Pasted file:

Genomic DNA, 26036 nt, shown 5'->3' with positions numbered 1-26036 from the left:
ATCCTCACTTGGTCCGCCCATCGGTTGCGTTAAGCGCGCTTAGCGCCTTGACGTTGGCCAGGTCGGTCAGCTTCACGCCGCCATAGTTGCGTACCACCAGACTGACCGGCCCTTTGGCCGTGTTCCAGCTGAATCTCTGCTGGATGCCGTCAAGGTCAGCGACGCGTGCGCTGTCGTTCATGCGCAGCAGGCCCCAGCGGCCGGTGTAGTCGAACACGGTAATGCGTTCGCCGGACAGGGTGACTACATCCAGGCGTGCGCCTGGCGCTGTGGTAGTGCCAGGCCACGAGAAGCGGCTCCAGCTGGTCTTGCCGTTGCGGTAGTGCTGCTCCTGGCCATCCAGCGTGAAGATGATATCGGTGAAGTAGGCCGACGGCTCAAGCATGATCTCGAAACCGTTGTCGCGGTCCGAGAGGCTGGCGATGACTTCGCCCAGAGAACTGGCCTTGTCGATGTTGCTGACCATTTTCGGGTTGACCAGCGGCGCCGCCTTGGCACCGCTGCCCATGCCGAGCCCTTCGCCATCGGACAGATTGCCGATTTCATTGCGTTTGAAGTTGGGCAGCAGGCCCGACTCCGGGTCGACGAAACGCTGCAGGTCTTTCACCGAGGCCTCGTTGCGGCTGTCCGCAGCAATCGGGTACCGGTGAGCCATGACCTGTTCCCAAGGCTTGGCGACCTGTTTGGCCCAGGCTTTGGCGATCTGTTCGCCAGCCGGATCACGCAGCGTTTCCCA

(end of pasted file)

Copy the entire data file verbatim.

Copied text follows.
Genomic DNA, 26036 nt, shown 5'->3' with positions numbered 1-26036 from the left:
ATCCTCACTTGGTCCGCCCATCGGTTGCGTTAAGCGCGCTTAGCGCCTTGACGTTGGCCAGGTCGGTCAGCTTCACGCCGCCATAGTTGCGTACCACCAGACTGACCGGCCCTTTGGCCGTGTTCCAGCTGAATCTCTGCTGGATGCCGTCAAGGTCAGCGACGCGTGCGCTGTCGTTCATGCGCAGCAGGCCCCAGCGGCCGGTGTAGTCGAACACGGTAATGCGTTCGCCGGACAGGGTGACTACATCCAGGCGTGCGCCTGGCGCTGTGGTAGTGCCAGGCCACGAGAAGCGGCTCCAGCTGGTCTTGCCGTTGCGGTAGTGCTGCTCCTGGCCATCCAGCGTGAAGATGATATCGGTGAAGTAGGCCGACGGCTCAAGCATGATCTCGAAACCGTTGTCGCGGTCCGAGAGGCTGGCGATGACTTCGCCCAGAGAACTGGCCTTGTCGATGTTGCTGACCATTTTCGGGTTGACCAGCGGCGCCGCCTTGGCACCGCTGCCCATGCCGAGCCCTTCGCCATCGGACAGATTGCCGATTTCATTGCGTTTGAAGTTGGGCAGCAGGCCCGACTCCGGGTCGACGAAACGCTGCAGGTCTTTCACCGAGGCCTCGTTGCGGCTGTCCGCAGCAATCGGGTACCGGTGAGCCATGACCTGTTCCCAAGGCTTGGCGACCTGTTTGGCCCAGGCTTTGGCGATCTGTTCGCCAGCCGGATCACGCAGCGTTTCCCA